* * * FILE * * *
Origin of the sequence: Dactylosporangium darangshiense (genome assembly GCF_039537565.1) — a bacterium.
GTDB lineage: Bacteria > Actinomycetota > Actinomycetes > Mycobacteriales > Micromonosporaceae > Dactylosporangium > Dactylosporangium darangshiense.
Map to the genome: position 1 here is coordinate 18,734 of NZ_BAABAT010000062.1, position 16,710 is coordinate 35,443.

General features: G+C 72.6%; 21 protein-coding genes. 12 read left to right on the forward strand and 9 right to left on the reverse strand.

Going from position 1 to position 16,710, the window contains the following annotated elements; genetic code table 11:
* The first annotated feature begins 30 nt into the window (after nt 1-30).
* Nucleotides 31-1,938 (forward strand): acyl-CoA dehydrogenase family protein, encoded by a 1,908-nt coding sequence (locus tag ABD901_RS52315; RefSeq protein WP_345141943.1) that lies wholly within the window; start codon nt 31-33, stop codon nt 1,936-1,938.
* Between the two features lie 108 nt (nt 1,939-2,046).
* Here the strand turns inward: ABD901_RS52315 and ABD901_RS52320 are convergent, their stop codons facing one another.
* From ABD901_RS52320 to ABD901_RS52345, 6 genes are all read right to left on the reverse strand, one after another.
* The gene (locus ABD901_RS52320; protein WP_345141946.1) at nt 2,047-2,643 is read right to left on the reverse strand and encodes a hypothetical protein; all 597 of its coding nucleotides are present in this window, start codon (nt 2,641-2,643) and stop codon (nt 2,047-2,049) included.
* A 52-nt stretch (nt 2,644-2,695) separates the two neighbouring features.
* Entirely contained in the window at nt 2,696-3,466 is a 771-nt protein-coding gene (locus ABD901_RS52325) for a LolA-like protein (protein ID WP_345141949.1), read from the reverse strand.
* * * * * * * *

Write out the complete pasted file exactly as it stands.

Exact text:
Origin of the sequence: Dactylosporangium darangshiense (genome assembly GCF_039537565.1) — a bacterium.
GTDB lineage: Bacteria > Actinomycetota > Actinomycetes > Mycobacteriales > Micromonosporaceae > Dactylosporangium > Dactylosporangium darangshiense.
Map to the genome: position 1 here is coordinate 18,734 of NZ_BAABAT010000062.1, position 16,710 is coordinate 35,443.

General features: G+C 72.6%; 21 protein-coding genes. 12 read left to right on the forward strand and 9 right to left on the reverse strand.

Going from position 1 to position 16,710, the window contains the following annotated elements; genetic code table 11:
* The first annotated feature begins 30 nt into the window (after nt 1-30).
* Nucleotides 31-1,938 (forward strand): acyl-CoA dehydrogenase family protein, encoded by a 1,908-nt coding sequence (locus tag ABD901_RS52315; RefSeq protein WP_345141943.1) that lies wholly within the window; start codon nt 31-33, stop codon nt 1,936-1,938.
* Between the two features lie 108 nt (nt 1,939-2,046).
* Here the strand turns inward: ABD901_RS52315 and ABD901_RS52320 are convergent, their stop codons facing one another.
* From ABD901_RS52320 to ABD901_RS52345, 6 genes are all read right to left on the reverse strand, one after another.
* The gene (locus ABD901_RS52320; protein WP_345141946.1) at nt 2,047-2,643 is read right to left on the reverse strand and encodes a hypothetical protein; all 597 of its coding nucleotides are present in this window, start codon (nt 2,641-2,643) and stop codon (nt 2,047-2,049) included.
* A 52-nt stretch (nt 2,644-2,695) separates the two neighbouring features.
* Entirely contained in the window at nt 2,696-3,466 is a 771-nt protein-coding gene (locus ABD901_RS52325) for a LolA-like protein (protein ID WP_345141949.1), read from the reverse strand.